An engineer in one of my training programs said to the group (and to me), ‘But I’m an engineer Michelle, I don’t have to be interesting!’ Ahhh! Are you serious? This is a classic misconception! This engineer is not the first person in a program of mine who thinks that their superior intelligence, their technically robust subject matter and their overloaded PowerPoint slides are enough to WOW an audience.
Surely the people who present the most technical and dry content need to try the hardest to be interesting don’t they? People often think that their expertise and information will sell itself. This is actually not true. Data is just inanimate data. It’s the human who makes meaning from that data and sells it.
If you think about it, we do know deep down that one-hundred slides with eight point font and diagrams that we couldn’t read in an hour (if we had a spare hour) isn’t going to make any message worth listening too, much less engaging or persuasive for an audience.
Sadly the majority of business presentations are still mind-numbingly dull and boring. As a presentation skills trainer for many decades I’ve seen thousands of technical presentations and you’d be lucky to stay awake in them even with a Red Bull or a strong coffee at the ready. And I think it’s such a shame because in the majority of cases, the presenter was a true subject matter expert, they just didn’t know how to showcase their professional expertise in a way that was exciting for their audience.
If you let your facts, data, and raw information overwhelm the presentation with little focus on your emotional objectives your audience will not understand, remember, or be persuaded by what you’ve told them.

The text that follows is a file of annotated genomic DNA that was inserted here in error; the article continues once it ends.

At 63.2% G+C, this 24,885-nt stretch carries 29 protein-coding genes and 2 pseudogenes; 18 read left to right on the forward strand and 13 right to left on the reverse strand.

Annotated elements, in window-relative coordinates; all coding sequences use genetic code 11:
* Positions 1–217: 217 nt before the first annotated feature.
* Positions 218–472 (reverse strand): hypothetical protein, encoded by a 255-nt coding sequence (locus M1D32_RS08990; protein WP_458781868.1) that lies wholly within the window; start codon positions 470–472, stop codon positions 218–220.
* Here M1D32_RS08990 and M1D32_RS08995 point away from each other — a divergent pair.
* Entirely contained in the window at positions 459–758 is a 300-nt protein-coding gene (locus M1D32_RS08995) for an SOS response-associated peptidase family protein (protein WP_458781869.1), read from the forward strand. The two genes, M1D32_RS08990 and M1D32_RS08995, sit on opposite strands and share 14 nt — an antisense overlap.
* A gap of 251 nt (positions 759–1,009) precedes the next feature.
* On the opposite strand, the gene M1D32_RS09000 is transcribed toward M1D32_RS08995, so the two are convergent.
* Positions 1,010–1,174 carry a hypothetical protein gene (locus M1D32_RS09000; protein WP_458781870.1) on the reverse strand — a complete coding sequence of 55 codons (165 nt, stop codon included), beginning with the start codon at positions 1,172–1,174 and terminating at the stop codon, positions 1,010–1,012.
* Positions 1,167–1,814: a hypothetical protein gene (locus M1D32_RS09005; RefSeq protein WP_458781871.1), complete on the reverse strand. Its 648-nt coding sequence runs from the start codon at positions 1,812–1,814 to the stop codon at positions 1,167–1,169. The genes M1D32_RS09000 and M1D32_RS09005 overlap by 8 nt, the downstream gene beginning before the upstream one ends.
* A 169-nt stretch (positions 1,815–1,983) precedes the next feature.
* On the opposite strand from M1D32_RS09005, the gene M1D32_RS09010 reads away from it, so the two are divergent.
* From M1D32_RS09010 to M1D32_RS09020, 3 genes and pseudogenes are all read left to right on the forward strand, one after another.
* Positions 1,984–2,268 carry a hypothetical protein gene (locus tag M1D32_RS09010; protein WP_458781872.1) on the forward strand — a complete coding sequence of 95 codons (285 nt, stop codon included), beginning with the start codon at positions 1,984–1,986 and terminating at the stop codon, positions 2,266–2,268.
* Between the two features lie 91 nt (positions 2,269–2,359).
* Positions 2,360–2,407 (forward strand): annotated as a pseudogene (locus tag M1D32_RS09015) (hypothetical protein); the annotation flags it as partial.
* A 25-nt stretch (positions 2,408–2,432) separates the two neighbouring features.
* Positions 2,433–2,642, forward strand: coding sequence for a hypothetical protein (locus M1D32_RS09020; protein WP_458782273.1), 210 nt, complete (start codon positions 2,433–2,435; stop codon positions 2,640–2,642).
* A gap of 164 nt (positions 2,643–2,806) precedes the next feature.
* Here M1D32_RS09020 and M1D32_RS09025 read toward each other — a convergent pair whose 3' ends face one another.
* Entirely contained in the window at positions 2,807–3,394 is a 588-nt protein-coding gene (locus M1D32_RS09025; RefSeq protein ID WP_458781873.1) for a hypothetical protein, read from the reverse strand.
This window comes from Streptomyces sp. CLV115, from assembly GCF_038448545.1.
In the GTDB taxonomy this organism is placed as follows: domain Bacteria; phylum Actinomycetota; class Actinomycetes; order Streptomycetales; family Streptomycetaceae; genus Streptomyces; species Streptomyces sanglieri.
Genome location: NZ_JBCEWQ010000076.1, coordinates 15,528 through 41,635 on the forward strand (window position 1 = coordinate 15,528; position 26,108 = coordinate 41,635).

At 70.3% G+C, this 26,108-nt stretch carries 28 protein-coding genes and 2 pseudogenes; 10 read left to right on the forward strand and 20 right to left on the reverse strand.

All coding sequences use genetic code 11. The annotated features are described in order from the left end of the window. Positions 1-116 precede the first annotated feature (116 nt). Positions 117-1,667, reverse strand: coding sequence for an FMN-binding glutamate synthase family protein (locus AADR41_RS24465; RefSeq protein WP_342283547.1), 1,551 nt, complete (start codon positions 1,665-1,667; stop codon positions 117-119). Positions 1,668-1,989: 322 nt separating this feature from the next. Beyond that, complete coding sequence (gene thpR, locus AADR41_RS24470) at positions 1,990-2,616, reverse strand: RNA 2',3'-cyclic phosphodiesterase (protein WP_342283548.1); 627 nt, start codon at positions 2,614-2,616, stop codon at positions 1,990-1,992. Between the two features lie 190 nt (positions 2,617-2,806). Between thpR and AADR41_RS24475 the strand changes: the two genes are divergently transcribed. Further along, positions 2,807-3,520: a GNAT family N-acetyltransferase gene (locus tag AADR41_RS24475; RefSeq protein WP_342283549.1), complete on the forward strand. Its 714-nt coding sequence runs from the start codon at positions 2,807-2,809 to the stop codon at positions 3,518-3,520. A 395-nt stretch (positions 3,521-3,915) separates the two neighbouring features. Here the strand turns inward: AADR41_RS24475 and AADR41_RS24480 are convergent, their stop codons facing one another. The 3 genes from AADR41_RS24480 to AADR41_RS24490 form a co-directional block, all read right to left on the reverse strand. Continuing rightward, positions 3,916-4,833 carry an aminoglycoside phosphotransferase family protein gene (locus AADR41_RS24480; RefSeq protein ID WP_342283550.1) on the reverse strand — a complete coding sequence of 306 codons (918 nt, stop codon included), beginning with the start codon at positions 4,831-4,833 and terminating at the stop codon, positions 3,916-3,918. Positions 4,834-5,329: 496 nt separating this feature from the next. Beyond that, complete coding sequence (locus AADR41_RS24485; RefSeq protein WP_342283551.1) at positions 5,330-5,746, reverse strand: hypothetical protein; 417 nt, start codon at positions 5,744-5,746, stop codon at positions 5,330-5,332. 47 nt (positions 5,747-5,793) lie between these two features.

Actually, it doesn’t matter how smart you are, how robust your research is, or how conclusive your opinion is if no one is listening!
What should you do instead?
Remember you have a responsibility to your audience and to yourself, to selectively and strategically present your key points with the appropriate delivery techniques (gestures, voice, visual aids, body movement, stories, eye contact etc.) to bring your content alive.
So make sure your delivery is engaging enough with lots of direct, connected eye contact, clear audience focused messages and excellent PowerPoint slides that help your audience to focus on your key messages. This way, people will want to listen to your message, no matter how technical or dry it is.
“It doesn’t matter how good your message is if no one is listening!” Michelle Bowden
Michelle Bowden is an authority on presentation & persuasion in business. Michelle is a CSP (the highest designation for speakers in the world), co-creator of the PRSI (a world-first psychometric indicator that tests your persuasiveness at work), best-selling internationally published author (Wiley), and a regular commentator in print, radio and online media. www.michellebowden.com.au